Climatological planetary albedo obtained from the International Satellite Cloud Climatology Project (ISCCP) D-series flux dataset is broken down into contributions from the surface and atmosphere in cryosphere regions. The atmosphere accounts for much more of climatological planetary albedo (≥75%) than the surface at all times of the year. The insignificance of the surface contribution over highly reflective cryosphere regions is attributed mostly to the damping effect of the atmosphere. The overlying atmosphere attenuates the surface’s contribution to climatological planetary albedo by reducing the number of solar photons initially reaching the surface and the number of photons initially reflected by the surface that actually reach the top of the atmosphere.

The ISCCP datasets were also used to determine the relative contributions of the surface and atmosphere to seasonal and interannual planetary albedo variability in cryosphere regions. Even damped by the atmosphere to the same degree as in the climatological case, the surface contribution dominates the variability in planetary albedo on seasonal and interannual time scales. The surface accounts for about 75% of the change in climatological planetary albedo from one season to another with similar zenith angle and more than 50% of its interannual variability at nearly all times of the year, especially during seasons with extensive snow and sea ice extent. The dominance of the surface in planetary albedo variability is because surface albedo variability associated with snow and ice fluctuations is significantly larger than atmospheric albedo variability due to cloud fluctuations. The large effect of snow and ice variations on planetary albedo variability suggests that if cloud fields do not change much in a future warmer climate, a retreat of snow cover or sea ice would lead to a significant increase in net incoming solar radiation, resulting in an enhancement of high-latitude climate sensitivity.

Bony S, Colman R, Kattsov V, Allan RP, Bretherton CS, Dufresne J-L, Hall A, Hallegatte S, Holland MM, Ingram W, et al. How well do we understand climate change feedback processes?. Journal of Climate [Internet]. 2006;19 :3445–3482. Publisher's VersionAbstract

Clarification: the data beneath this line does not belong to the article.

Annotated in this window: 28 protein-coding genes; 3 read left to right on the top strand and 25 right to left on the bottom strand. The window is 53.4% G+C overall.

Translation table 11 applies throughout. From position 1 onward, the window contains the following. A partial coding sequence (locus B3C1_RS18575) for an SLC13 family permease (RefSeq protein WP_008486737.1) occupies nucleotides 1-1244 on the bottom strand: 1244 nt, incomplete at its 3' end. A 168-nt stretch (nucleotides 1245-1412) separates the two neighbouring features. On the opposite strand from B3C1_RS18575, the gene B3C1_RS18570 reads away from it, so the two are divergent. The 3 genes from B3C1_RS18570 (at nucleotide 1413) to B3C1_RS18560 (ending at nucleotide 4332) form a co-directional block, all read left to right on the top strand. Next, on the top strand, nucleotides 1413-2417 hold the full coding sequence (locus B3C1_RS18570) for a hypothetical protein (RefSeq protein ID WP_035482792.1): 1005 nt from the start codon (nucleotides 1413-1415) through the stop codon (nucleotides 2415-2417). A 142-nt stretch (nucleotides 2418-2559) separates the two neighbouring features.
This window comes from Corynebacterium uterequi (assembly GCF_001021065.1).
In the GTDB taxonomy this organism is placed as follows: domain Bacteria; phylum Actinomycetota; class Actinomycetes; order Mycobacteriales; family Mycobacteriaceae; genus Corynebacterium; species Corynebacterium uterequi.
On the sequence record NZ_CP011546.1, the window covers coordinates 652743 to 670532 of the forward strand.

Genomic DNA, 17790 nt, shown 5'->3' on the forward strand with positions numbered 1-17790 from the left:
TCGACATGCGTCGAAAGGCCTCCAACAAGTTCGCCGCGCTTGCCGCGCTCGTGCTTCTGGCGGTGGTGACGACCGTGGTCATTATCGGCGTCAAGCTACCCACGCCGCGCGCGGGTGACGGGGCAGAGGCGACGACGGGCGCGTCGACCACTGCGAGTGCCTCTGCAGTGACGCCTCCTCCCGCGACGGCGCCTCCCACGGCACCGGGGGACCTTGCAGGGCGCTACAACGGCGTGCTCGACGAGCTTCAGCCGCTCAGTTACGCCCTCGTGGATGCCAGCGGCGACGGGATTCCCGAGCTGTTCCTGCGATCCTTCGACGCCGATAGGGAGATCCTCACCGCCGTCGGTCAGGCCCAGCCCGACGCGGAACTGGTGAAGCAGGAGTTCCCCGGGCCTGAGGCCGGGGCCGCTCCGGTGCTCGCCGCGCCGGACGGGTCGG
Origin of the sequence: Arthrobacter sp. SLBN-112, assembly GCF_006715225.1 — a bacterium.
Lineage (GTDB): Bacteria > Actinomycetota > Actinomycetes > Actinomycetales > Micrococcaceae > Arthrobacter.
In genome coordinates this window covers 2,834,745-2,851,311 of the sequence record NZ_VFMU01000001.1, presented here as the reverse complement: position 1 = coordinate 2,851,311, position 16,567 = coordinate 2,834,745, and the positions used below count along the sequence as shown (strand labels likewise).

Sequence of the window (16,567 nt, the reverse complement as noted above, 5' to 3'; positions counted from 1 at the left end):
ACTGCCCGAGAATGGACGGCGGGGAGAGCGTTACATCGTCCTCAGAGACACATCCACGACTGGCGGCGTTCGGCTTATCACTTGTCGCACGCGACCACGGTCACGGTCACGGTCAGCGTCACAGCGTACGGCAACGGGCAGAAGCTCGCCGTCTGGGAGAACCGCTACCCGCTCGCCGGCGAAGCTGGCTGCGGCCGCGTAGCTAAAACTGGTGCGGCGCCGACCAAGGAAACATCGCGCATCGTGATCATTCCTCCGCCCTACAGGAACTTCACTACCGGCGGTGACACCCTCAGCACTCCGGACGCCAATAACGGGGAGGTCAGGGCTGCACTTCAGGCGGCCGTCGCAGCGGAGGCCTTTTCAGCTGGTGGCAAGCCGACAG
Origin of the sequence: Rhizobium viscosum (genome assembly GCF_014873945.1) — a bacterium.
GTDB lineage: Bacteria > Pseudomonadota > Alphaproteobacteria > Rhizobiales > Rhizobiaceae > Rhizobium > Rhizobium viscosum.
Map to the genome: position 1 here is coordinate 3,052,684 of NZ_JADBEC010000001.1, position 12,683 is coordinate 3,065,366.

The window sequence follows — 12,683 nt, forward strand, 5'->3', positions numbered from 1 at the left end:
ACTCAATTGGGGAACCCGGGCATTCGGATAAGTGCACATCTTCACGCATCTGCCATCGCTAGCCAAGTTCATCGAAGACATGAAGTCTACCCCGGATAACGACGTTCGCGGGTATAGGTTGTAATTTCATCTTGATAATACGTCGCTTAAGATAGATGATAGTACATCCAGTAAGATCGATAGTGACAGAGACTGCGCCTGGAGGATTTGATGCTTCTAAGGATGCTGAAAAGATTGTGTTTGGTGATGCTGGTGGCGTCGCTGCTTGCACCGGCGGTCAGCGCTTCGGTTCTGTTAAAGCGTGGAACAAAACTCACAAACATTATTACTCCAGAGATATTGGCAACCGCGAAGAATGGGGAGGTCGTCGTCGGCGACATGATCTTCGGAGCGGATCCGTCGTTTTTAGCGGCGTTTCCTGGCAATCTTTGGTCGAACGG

Processes in the climate system that can either amplify or dampen the climate response to an external perturbation are referred to as climate feedbacks. Climate sensitivity estimates depend critically on radiative feedbacks associated with water vapor, lapse rate, clouds, snow, and sea ice, and global estimates of these feedbacks differ among general circulation models. By reviewing recent observational, numerical, and theoretical studies, this paper shows that there has been progress since the Third Assessment Report of the Intergovernmental Panel on Climate Change in (i) the understanding of the physical mechanisms involved in these feedbacks, (ii) the interpretation of intermodel differences in global estimates of these feedbacks, and (iii) the development of methodologies of evaluation of these feedbacks (or of some components) using observations. This suggests that continuing developments in climate feedback research will progressively help make it possible to constrain the GCMs’ range of climate feedbacks and climate sensitivity through an ensemble of diagnostics based on physical understanding and observations.
Qu X, Hall A, Klein SA, Caldwell PM. On the spread of changes in marine low cloud cover in climate model simulations of the 21st century. Climate Dynamics [Internet]. 2014;42 (9–10) :2602–2606. Publisher's VersionAbstract